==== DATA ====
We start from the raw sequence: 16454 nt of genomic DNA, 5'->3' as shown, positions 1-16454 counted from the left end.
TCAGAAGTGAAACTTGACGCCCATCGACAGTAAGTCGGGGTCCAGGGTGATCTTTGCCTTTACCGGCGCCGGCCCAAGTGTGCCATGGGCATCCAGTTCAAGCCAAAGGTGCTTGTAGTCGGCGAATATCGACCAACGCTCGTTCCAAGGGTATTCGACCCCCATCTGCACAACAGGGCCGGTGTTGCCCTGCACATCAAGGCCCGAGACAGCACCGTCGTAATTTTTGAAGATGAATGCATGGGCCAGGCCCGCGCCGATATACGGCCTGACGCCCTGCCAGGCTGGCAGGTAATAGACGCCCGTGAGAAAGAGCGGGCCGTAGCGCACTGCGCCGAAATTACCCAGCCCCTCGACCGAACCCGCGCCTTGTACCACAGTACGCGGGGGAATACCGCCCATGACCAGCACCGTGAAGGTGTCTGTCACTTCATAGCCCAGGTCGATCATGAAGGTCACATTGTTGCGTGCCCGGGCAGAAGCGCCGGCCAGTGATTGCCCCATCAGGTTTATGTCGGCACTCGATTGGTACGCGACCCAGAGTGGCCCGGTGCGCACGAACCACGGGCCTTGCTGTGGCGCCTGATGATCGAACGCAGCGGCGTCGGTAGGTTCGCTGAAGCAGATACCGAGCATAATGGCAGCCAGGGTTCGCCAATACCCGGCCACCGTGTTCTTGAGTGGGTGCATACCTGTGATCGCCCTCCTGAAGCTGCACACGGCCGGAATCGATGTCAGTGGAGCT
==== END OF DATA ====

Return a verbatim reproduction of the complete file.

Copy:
We start from the raw sequence: 16454 nt of genomic DNA, 5'->3' as shown, positions 1-16454 counted from the left end.
TCAGAAGTGAAACTTGACGCCCATCGACAGTAAGTCGGGGTCCAGGGTGATCTTTGCCTTTACCGGCGCCGGCCCAAGTGTGCCATGGGCATCCAGTTCAAGCCAAAGGTGCTTGTAGTCGGCGAATATCGACCAACGCTCGTTCCAAGGGTATTCGACCCCCATCTGCACAACAGGGCCGGTGTTGCCCTGCACATCAAGGCCCGAGACAGCACCGTCGTAATTTTTGAAGATGAATGCATGGGCCAGGCCCGCGCCGATATACGGCCTGACGCCCTGCCAGGCTGGCAGGTAATAGACGCCCGTGAGAAAGAGCGGGCCGTAGCGCACTGCGCCGAAATTACCCAGCCCCTCGACCGAACCCGCGCCTTGTACCACAGTACGCGGGGGAATACCGCCCATGACCAGCACCGTGAAGGTGTCTGTCACTTCATAGCCCAGGTCGATCATGAAGGTCACATTGTTGCGTGCCCGGGCAGAAGCGCCGGCCAGTGATTGCCCCATCAGGTTTATGTCGGCACTCGATTGGTACGCGACCCAGAGTGGCCCGGTGCGCACGAACCACGGGCCTTGCTGTGGCGCCTGATGATCGAACGCAGCGGCGTCGGTAGGTTCGCTGAAGCAGATACCGAGCATAATGGCAGCCAGGGTTCGCCAATACCCGGCCACCGTGTTCTTGAGTGGGTGCATACCTGTGATCGCCCTCCTGAAGCTGCACACGGCCGGAATCGATGTCAGTGGAGCT